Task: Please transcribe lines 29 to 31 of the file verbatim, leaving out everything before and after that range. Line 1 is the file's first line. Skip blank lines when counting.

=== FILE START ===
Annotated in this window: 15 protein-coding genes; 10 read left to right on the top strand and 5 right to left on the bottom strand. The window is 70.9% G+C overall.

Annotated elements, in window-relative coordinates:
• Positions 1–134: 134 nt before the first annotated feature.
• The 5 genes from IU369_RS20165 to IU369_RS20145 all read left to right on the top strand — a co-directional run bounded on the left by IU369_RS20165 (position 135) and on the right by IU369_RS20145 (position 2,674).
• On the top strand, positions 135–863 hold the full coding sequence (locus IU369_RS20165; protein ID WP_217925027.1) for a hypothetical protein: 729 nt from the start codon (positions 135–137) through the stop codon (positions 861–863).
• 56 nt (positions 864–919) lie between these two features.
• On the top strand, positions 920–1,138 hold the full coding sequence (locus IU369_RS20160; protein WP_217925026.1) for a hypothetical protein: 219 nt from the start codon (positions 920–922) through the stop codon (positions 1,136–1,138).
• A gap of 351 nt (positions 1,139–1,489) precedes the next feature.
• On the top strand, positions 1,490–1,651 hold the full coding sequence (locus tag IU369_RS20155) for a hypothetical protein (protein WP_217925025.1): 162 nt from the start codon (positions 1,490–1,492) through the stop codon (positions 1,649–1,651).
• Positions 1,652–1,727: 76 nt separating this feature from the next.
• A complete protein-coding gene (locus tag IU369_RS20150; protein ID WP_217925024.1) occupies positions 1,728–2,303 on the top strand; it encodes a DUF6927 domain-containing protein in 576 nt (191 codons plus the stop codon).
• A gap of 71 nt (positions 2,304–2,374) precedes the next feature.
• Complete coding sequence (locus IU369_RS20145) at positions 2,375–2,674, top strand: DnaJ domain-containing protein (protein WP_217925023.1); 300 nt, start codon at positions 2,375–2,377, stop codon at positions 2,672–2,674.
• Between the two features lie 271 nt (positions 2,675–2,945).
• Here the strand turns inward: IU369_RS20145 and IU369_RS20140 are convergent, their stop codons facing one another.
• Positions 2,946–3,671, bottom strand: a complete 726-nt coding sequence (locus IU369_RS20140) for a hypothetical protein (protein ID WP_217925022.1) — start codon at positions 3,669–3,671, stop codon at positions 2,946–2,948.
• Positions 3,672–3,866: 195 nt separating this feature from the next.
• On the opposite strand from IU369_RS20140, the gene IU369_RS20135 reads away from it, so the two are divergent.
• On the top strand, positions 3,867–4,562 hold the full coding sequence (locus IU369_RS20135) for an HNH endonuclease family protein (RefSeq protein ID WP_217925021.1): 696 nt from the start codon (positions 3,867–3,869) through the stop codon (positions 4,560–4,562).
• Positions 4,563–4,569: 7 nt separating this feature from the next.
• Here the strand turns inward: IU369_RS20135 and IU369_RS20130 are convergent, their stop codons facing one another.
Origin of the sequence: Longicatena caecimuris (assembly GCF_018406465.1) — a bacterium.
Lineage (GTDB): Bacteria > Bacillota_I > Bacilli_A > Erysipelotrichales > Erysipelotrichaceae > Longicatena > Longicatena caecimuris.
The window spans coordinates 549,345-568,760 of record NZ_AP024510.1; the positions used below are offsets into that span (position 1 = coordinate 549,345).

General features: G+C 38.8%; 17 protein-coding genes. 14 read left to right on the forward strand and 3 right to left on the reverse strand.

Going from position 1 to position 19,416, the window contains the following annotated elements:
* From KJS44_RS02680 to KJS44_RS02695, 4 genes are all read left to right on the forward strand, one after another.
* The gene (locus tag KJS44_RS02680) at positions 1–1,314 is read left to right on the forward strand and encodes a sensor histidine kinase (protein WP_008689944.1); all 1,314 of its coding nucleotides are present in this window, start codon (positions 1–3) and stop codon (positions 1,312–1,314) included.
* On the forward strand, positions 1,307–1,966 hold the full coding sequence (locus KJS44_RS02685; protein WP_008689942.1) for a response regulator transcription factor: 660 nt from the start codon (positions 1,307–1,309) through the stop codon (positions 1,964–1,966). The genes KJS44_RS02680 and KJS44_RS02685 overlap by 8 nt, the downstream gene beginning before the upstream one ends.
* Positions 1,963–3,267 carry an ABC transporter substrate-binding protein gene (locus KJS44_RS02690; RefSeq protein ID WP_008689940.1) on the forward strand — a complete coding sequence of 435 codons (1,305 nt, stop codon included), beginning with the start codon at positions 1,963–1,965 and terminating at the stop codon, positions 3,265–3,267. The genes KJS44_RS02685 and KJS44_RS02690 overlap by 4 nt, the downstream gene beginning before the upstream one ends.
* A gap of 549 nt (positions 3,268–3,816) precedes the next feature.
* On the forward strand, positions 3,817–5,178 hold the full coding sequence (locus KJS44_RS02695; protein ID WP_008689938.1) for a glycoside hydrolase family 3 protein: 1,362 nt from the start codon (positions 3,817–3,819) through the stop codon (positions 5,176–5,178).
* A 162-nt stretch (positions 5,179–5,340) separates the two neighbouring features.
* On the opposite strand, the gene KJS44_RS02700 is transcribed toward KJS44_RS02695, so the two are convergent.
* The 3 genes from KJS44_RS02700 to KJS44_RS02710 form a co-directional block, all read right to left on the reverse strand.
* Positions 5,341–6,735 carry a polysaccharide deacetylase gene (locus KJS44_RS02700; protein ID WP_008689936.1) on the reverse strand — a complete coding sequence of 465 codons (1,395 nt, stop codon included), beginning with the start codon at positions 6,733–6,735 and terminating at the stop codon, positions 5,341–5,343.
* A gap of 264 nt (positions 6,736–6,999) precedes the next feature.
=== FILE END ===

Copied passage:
* On the forward strand, positions 1,307–1,966 hold the full coding sequence (locus KJS44_RS02685; protein WP_008689942.1) for a response regulator transcription factor: 660 nt from the start codon (positions 1,307–1,309) through the stop codon (positions 1,964–1,966). The genes KJS44_RS02680 and KJS44_RS02685 overlap by 8 nt, the downstream gene beginning before the upstream one ends.
* Positions 1,963–3,267 carry an ABC transporter substrate-binding protein gene (locus KJS44_RS02690; RefSeq protein ID WP_008689940.1) on the forward strand — a complete coding sequence of 435 codons (1,305 nt, stop codon included), beginning with the start codon at positions 1,963–1,965 and terminating at the stop codon, positions 3,265–3,267. The genes KJS44_RS02685 and KJS44_RS02690 overlap by 4 nt, the downstream gene beginning before the upstream one ends.
* A gap of 549 nt (positions 3,268–3,816) precedes the next feature.